use enormity

If you look up the word enormity online, the answers you get may confuse you. Why? Some of the definitions you find may tell you that enormity means something different from what you thought it did. Are these sources right? Or are they yet another example of unreliable info in cyberspace? We’re about to solve the mystery of how to use enormity in a sentence properly.

The traditional way to use enormity

Here’s the key thing to understand: the way people used to use enormity is different from how many of us do now. People used to use enormity only when they wanted to describe extreme evil or immorality. For example, in the past, it would have been correct to use enormity only in sentences like these:

  • “The enormity of the crime shocked even the detectives.”
  • “Kyla believed that the enormity of Bryan’s sins were unforgivable.”
  • “The enormity of their intentions to steal from vulnerable customers was unpalatable.”

At this point in time, people didn’t think it was acceptable to use enormity when they just wanted to say that something was huge (but not necessarily evil). For this reason, sentences like these wouldn’t have been okay to use:

  • “The enormity of the pizza was overwhelming.”
  • “He grew increasingly anxious as he reflected on the enormity of the task he had agreed to complete by the end of the day.”
  • “The enormity of the universe can make you feel small and insignificant.”

Instead, people had to use the word enormousness (even though it sounds incredibly awkward). Here are the examples again with the “correct word”:

  • “The enormousness of the pizza was overwhelming.”
  • “He grew increasingly anxious as he reflected on the enormousness of the task he had agreed to complete by the end of the day.”
  • “The enormousness of the universe can make you feel small and insignificant.”

What dictionaries say about how you can use enormity

Of course, just because a word has an official definition doesn’t mean that everyone uses the word in a way that’s consistent with this definition. Enormity is no exception.

Even though enormity traditionally means extreme evil or immorality, people have been using it to mean extreme size for a long time. That’s why even reputable dictionaries like the Merriam-Webster dictionary and the Oxford Dictionaries say that enormity means both extreme evil and extreme size.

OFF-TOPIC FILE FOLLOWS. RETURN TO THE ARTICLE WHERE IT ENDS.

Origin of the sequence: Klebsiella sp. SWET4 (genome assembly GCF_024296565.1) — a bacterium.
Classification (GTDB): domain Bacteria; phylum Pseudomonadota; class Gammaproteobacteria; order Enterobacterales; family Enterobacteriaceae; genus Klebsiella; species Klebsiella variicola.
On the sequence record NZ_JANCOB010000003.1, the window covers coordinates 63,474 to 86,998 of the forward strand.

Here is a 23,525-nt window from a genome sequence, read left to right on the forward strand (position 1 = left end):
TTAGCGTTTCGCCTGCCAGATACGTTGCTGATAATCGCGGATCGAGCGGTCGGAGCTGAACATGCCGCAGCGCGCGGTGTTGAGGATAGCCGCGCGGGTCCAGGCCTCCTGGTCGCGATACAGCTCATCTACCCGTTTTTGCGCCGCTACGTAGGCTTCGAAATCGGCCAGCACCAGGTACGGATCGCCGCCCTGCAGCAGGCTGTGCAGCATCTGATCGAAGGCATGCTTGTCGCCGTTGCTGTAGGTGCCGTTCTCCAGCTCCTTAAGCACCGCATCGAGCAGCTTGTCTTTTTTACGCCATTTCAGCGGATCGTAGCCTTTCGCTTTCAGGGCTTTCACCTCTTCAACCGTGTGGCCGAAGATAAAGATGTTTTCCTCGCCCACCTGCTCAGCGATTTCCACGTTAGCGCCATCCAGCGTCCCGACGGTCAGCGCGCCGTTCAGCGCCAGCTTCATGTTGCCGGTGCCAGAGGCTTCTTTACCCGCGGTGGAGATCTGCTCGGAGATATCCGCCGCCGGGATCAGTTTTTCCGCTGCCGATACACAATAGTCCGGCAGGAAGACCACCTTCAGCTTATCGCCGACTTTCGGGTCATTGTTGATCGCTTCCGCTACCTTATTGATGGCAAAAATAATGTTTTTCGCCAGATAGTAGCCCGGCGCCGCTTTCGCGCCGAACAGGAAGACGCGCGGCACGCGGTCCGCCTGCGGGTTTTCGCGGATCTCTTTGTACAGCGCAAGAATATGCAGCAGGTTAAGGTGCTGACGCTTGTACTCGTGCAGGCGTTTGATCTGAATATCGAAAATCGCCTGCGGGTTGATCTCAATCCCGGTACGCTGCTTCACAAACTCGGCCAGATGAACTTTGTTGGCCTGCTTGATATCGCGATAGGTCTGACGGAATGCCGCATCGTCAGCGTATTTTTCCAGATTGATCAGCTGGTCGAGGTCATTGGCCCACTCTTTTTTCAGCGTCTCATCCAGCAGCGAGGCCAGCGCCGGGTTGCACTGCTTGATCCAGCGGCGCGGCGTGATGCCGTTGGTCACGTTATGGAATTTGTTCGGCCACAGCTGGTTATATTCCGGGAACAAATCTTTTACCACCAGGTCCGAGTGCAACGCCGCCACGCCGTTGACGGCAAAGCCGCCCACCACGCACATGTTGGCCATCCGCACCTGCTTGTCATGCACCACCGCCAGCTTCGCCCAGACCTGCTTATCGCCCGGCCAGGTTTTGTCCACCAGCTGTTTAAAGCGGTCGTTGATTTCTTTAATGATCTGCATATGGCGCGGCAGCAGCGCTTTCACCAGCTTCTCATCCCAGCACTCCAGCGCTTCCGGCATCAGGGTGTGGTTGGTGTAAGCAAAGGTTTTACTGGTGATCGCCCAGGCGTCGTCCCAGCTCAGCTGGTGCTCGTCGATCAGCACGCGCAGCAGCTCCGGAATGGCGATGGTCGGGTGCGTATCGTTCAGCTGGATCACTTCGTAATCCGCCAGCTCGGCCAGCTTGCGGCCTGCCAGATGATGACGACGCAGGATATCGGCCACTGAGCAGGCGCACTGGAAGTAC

Dictionaries are usually slow to respond to changes in how people use a language. But they’ve recognized that so many people use enormity to mean extreme size that it’s only appropriate to include it as part of the word’s official definitions.

Not everyone agrees

Now, just because many of the major dictionaries agree that enormity can mean extreme size doesn’t mean that everyone agrees with them. As we mentioned in our post on the difference between more than vs. over, some people cling to traditional definitions and uses of a word even when the tide changes. In some cases, people do this just for the sake of upholding tradition.

But some people, such as online grammar queen Grammar Girl, argue that using enormity to mean extreme size can create confusion in some sentences. For example, take a look at this one:

  • “The enormity of the attack frightened local residents.”

Were people frightened because the attack was large or because it was an evil thing for someone to do? We don’t know because enormity could be standing in for either definition. This is why Grammar Girl encourages people to avoid using enormity in sentences where it could mean extreme size or extreme evil.

Summary

Some people may tell you that you can’t use enormity to describe extreme size. But this isn’t true. Established dictionaries agree that you can use enormity in the same way you would use enormousness. So enormity can mean extreme evil or extreme size.

Would you use more than or over in this sentence: “They hid over 50 eggs on their property for the Easter egg hunt”? Find the answer in our post on the difference between more than vs. over.




Do you know how to use “enormity” correctly?

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